Bivouac Luca Pasqualetti at Morion by Roberto Dini + Stefano Girodo

On the 10th of September 2018 the new bivouac Luca Pasqualetti has been placed and made operational at its final destination, the hardly accessible Morion ridge in Valpelline (northwestern Italian Alps) next to the spectacular rocky hole of Becca Crevaye, at an altitude of 3290 m.

The assignment and the territory

The project of the realization of the bivouac on the Morion ridge in Valpelline (Valle d’Aosta) is the brainchild of the local alpine guides Espri Sarvadzo (“Wild Spirit” in the local dialect). Along the ridge there are some really remarkable but basically ‘forgotten’ itineraries. For example the long traverse leading from the Col of Mont Gelé to Mount Berrio.

The aim of this project is the rediscovery of these places by lightly improving their availability for mountaineering: a simple structure such as a bivouac, positioned in a remote place with a difficult access, is specifically conceived to stimulate a niche alpinism, interested in the beauty of the wild and solitary Valpelline places, conscious of the commitment and respect required by high altitude environment.

Through the cultural association Cantieri d’Alta Quota, the initiative of the guides meets the desire of the Pasqualetti couple from Cascina (Pisa) to dedicate the bivouac to their son Luca, great mountain lover, sadly departed on the Apuane Alps in May 2014.

To give support to the operation, during the Spring of 2017, the voluntary association Montagna Sarvadza has been founded. Its aim by statute is the “valorization and protection of the local mountain environment through the awareness of the strict relationship between man and nature, according to a synergy between culture and environment”.

The Morion ridge divides the Ollomont Valley from the Bionaz one and it is formed by dozens of pinnacles and peaks elevating between 3000 and 3500 meters, from the Col of Mont Gelé to Mount Berrio.

=The Morion enjoys a privileged position in terms of landscape, with splendid views on Mont Vélan, the Grand Combin, the Matterhorn, the groups of the Mount Rosa and Mont Blanc, on the mountains of Valais and of southern Valle d’Aosta.

=The different itineraries present in this area are constantly immersed in a severe and wild environmental context that thanks to the isolation of the peaks and to the long approaches from the valley floorskeeps its distance from the most popular routes.

The ridge has been explored between XIX and XX century by different alpinists from England and Valle d’Aosta such as George Alfred Topham, Abbé (abbot) Henry, Renato Chabod, Amilcare Crétier, Lino Binel. The Central Morion was the target of the first ascent attempts. Its conquest occurred on August 18th 1891, along its east side, thanks to Fredrick Baker-Grabb and the guides Clemens and Zurbriggen.

Alessandro Miotti and Toni Gobbi realized the first complete traverse of the Morion ridge from the 2nd to the 3rd September 1943, while Loris Rigollet and Patrick Rollin did the first complete winter traverse in March 2012.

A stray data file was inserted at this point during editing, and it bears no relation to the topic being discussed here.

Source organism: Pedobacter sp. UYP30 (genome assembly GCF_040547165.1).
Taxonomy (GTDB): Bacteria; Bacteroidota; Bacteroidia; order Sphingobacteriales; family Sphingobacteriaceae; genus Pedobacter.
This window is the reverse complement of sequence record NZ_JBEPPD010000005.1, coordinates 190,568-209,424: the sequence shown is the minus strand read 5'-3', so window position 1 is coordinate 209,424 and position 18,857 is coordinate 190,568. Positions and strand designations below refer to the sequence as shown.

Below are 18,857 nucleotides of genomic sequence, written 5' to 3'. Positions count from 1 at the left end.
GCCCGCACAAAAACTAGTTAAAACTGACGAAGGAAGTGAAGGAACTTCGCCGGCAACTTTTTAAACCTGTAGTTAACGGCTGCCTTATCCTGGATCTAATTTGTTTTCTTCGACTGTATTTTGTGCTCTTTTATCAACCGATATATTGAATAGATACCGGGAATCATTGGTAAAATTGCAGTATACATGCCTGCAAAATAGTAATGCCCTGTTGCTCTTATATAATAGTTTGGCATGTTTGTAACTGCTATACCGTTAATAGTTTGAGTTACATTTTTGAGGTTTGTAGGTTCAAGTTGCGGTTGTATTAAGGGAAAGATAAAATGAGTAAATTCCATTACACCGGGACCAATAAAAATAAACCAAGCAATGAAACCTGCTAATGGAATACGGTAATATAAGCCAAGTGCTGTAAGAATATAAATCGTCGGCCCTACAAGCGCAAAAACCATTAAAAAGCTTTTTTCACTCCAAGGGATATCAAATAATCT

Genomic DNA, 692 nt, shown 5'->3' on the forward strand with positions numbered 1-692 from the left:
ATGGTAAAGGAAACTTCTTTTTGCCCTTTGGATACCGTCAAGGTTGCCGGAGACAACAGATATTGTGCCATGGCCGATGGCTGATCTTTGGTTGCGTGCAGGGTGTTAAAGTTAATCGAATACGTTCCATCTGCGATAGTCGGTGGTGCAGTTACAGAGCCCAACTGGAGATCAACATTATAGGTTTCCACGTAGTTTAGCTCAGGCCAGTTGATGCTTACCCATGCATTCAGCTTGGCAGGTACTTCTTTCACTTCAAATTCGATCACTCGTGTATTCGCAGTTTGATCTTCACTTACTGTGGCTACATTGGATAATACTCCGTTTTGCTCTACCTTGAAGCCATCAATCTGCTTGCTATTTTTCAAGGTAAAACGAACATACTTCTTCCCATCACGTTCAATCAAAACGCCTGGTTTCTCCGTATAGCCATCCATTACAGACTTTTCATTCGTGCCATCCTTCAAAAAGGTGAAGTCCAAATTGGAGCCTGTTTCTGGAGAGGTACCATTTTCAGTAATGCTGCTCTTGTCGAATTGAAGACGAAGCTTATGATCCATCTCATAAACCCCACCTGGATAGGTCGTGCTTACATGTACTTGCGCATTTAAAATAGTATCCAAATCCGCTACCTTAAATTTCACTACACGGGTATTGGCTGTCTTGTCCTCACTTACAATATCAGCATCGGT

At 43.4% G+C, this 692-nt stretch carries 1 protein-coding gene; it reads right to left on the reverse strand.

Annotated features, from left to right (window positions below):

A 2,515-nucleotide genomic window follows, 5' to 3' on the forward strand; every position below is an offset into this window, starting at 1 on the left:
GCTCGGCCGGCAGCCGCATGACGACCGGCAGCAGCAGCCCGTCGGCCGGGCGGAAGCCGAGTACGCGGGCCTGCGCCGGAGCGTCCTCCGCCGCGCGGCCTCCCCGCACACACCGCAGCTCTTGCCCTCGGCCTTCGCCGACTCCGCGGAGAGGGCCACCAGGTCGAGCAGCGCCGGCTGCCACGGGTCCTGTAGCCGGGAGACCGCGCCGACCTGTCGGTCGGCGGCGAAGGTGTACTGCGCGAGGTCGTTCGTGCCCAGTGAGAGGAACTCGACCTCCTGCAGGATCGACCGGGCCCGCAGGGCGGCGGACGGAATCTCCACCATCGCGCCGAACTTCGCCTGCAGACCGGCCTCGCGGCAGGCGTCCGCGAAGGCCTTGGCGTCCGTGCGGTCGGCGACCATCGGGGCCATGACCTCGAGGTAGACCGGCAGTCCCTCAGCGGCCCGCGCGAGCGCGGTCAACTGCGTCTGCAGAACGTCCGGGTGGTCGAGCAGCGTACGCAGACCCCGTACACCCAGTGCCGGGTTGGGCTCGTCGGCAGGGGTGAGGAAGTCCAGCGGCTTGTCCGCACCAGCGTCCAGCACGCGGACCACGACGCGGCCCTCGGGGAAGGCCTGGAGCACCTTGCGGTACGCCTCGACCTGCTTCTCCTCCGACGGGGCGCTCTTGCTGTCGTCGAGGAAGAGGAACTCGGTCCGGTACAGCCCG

Today, only a few people try their hands at this true high altitude journey, that requires at least two or even three days, depending on the speed of the roped party. The new bivouac can be reached in around 5-6 hours from the refuge Crete Sèche or from the bivouac Regondi and permits to split the long traverse of the ridge directing from Northeast to Southwest.

The new structure is located near to a rocky ledge at about 3290 m of altitude, close to the saddle between Punta Gaia and Becca Crevaye, with its characteristic hole in the rock.

The itinerary, from the Col of Mont Gelé onward has a high level of mountaineering difficulty, estimated as AD+/D-, including a short section of glacier and mixed (from the Col to the Becca di Faudery, with variable conditions depending on the season), and continuing on the ridge, constantly very exposed, alternating sections with good quality rock to much more movable and unstable ones.

The choice to put the bivouac next to Becca Crevaye was affected by several reasons:

1) The sharp increase in the flow of alpinists coming to the area for climbing or looking for high altitude “modern routes”; the installation of the bivouac extends the possibilities of ascents and itineraries of this type;
2) Reachable through a varied and challenging itinerary, the bivouac represents an interesting destination and base to explore the area, characterized by a remarkable landscape context;
3) The itinerary to reach the bivouac is quite difficult, so it can be useful to go with an alpine guide, thereby valorizing the expertise of local professionals: the goal of the entire process – from the construction to the running of the bivouac – gave local micro-economies a boost, thanks to its network of different professionals and other services and accommodation facilities on the territory;
4) The realization of a base for the complete traverse of the Morion, at about 1/4 of the distance; the installation of a second bivouac (in case data confirm a successful use of the first one), in a position to be defined between Mont Clapier and Punta Fiorio, would permit to complete the operation.

The project and the construction